We look forward to all the opportunities that standardized pricing has to offer all of us in Girl Scouts of Northern Illinois. If you have any questions, comments or suggestions regarding any aspects of the Cookie Program, please email the Product Program Team at cookies4you girlscoutsni. Check out some of the fun activities and materials for girls from our partners at Little Brownie Bakers. About Girl Scout Cookies. Cookies For Cookie Sellers Resources.
Be a Cookie Entrepreneur! Girls can earn all 13 pins in the collection—one unique pin for every year they participate Daisy Brownie Junior Cadette Senior Ambassador Cookie Business and Financial Literacy Badges Due to construction delays, the Cookie Entrepreneur Family pin workshop scheduled for Tuesday, February 18 at the new Oswego Resource Center has been cancelled and will not be rescheduled.
Troop Size Requirement In an effort to ensure GSNI abides by IRS guidelines revolving around product sales, troop size guidelines as they pertain to product program troop proceeds fall product and cookies have been updated. Tools for Cookie Program Success.
Girl Scouts Go for Bold at Cookie Rally
All Girl Scouts make a promise to help people at all times, so it is no surprise that our girls have been sources of joy and generosity when we find ourselves in times of crisis. In our greater Chicago and northwest Indiana communities, Girl Scouts are stepping up for people who needed it most even while staying safe at home. Whether by donating cookies to medical professionals, sharing cheer with neighbors through art, gathering resources for food pantries, even making their own PSAs, our Girl Scouts are showing themselves to be resilient and experts in spreading kindness.
Cookie patch programs are a great way to enhance your Girl Scout cookie experience. Programs are designed to help you set goals, think about all aspects of the sale, and gain valuable new skills. Check out the patches you can earn this cookie season! Hard work, great marketing strategies, and dedication to excellence will help you achieve your goals. Girls who achieve this success will receive a one-of-a-kind Stellar Seller patch.
The new Girl Scout cookie is stamped with eight different inspirational affirmations: "I am gutsy," "I am strong," "I am creative," "I am bold," "I am a leader," "I am a risk-taker," "I am an innovator" and "I am a go-getter. Girl Scouts just unveiled its newest cookie creation and it's zesty in more ways than one. The cookies, called Lemon-Ups, is stamped with eight different inspirational affirmations: "I am gutsy," "I am strong," "I am creative," "I am bold," "I am a leader," "I am a risk-taker," "I am an innovator" and "I am a go-getter. Lemon-Ups will join the national cookie lineup, which also includes traditional favorites like Thin Mints, Samoas, Trefoils, Tagalongs and Do-si-dos. The cookies can only be purchased from a registered Girl Scout — to find cookies near you, visit the organization's website. The organization also revealed new packaging to kick off the Girl Scout cookie season. While continuing to emphasize what the cookie program is all about, the refreshed packaging features updated images of current Girl Scouts taking part in a diverse range of experiences, from camping and canoeing to space science, robots and community service. Each of these two varieties is offered in select Girl Scout council markets, ensuring all consumers have access to a delicious lemon Girl Scout Cookie for as long as supplies last. All rights reserved. The material on this site may not be reproduced, distributed, transmitted, cached or otherwise used, except with the prior written permission of American City Business Journals.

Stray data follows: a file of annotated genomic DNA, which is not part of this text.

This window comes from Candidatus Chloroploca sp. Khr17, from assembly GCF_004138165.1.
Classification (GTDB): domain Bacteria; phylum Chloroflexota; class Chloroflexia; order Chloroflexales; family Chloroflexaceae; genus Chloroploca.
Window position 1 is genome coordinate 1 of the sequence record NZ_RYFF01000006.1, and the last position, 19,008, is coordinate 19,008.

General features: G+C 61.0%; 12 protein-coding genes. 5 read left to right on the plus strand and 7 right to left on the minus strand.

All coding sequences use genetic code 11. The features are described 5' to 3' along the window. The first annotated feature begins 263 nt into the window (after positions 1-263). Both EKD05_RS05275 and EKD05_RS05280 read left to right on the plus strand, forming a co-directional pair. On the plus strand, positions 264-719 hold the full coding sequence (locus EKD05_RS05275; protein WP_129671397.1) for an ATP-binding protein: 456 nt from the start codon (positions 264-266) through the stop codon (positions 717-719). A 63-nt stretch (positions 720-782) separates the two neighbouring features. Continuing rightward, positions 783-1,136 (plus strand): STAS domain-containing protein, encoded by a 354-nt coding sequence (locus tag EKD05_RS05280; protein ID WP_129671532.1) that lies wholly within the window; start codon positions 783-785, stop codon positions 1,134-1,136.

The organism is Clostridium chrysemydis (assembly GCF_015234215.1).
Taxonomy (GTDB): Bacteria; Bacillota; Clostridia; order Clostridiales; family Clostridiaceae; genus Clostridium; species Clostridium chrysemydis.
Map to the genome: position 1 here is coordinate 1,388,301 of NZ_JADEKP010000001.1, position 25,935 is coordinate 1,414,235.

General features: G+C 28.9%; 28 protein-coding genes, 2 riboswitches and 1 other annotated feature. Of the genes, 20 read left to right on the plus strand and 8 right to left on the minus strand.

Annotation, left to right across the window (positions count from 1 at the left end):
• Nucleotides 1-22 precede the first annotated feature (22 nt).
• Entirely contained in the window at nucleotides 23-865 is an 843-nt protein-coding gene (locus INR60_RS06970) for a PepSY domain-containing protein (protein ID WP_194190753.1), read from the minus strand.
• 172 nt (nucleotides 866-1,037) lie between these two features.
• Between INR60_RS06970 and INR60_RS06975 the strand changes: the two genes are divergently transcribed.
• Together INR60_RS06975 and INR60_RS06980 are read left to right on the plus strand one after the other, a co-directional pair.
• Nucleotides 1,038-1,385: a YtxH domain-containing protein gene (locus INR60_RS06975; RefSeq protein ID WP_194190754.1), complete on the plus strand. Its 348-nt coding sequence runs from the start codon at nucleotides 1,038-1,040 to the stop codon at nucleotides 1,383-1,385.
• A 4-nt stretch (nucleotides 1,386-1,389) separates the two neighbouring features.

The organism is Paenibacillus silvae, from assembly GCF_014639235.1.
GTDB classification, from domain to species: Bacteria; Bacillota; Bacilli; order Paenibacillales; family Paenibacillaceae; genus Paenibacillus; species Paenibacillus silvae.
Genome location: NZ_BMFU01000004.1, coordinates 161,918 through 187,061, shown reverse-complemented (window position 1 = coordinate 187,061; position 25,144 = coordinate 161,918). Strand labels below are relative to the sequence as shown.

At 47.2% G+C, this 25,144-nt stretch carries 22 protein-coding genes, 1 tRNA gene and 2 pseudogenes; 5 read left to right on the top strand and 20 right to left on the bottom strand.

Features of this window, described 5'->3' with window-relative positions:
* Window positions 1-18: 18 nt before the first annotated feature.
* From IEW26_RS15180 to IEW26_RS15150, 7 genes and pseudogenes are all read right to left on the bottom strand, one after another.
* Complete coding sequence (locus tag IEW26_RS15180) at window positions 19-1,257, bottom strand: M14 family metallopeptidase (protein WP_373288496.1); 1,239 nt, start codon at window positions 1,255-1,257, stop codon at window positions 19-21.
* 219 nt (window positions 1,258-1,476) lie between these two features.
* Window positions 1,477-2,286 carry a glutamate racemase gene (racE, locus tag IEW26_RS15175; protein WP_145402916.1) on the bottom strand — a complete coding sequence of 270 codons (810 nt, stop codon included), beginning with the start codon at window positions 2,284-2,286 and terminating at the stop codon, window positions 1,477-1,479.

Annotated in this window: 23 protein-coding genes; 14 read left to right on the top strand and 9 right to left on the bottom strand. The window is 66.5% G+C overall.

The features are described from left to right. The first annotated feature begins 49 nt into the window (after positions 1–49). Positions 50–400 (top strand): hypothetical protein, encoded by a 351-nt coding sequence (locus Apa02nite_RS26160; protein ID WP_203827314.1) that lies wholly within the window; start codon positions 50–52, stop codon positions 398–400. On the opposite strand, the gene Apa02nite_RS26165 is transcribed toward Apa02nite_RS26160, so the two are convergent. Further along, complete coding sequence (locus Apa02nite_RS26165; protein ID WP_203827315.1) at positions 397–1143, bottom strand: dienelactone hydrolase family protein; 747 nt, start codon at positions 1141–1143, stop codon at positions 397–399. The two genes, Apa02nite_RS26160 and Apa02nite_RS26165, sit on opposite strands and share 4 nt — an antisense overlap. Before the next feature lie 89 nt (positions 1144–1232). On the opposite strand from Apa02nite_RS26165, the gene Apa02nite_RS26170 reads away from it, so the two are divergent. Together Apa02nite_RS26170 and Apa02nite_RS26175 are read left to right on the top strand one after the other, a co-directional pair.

Cookie Patch Programs
The mascot for the Cookie Program is a horse! Please complete this survey to help name the horse! Deadline is May Is this your first cookie season?
Here is the newest Girl Scout cookie